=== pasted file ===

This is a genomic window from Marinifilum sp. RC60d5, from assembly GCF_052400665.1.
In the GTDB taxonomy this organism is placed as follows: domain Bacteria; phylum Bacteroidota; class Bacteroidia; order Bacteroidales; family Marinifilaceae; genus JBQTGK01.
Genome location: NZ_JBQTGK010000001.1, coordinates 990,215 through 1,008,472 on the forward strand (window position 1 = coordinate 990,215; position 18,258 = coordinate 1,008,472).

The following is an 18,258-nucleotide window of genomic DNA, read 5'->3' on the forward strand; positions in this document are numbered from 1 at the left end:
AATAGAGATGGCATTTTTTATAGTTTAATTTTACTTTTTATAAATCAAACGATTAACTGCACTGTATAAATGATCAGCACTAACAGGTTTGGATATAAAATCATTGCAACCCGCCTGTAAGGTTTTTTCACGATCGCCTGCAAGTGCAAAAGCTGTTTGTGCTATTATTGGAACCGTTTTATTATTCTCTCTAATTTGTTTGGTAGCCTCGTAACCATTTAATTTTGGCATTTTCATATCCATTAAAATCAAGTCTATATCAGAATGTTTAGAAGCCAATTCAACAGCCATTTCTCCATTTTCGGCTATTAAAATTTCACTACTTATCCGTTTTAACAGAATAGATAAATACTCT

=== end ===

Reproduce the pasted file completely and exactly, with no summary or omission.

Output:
This is a genomic window from Marinifilum sp. RC60d5, from assembly GCF_052400665.1.
In the GTDB taxonomy this organism is placed as follows: domain Bacteria; phylum Bacteroidota; class Bacteroidia; order Bacteroidales; family Marinifilaceae; genus JBQTGK01.
Genome location: NZ_JBQTGK010000001.1, coordinates 990,215 through 1,008,472 on the forward strand (window position 1 = coordinate 990,215; position 18,258 = coordinate 1,008,472).

The following is an 18,258-nucleotide window of genomic DNA, read 5'->3' on the forward strand; positions in this document are numbered from 1 at the left end:
AATAGAGATGGCATTTTTTATAGTTTAATTTTACTTTTTATAAATCAAACGATTAACTGCACTGTATAAATGATCAGCACTAACAGGTTTGGATATAAAATCATTGCAACCCGCCTGTAAGGTTTTTTCACGATCGCCTGCAAGTGCAAAAGCTGTTTGTGCTATTATTGGAACCGTTTTATTATTCTCTCTAATTTGTTTGGTAGCCTCGTAACCATTTAATTTTGGCATTTTCATATCCATTAAAATCAAGTCTATATCAGAATGTTTAGAAGCCAATTCAACAGCCATTTCTCCATTTTCGGCTATTAAAATTTCACTACTTATCCGTTTTAACAGAATAGATAAATACTCT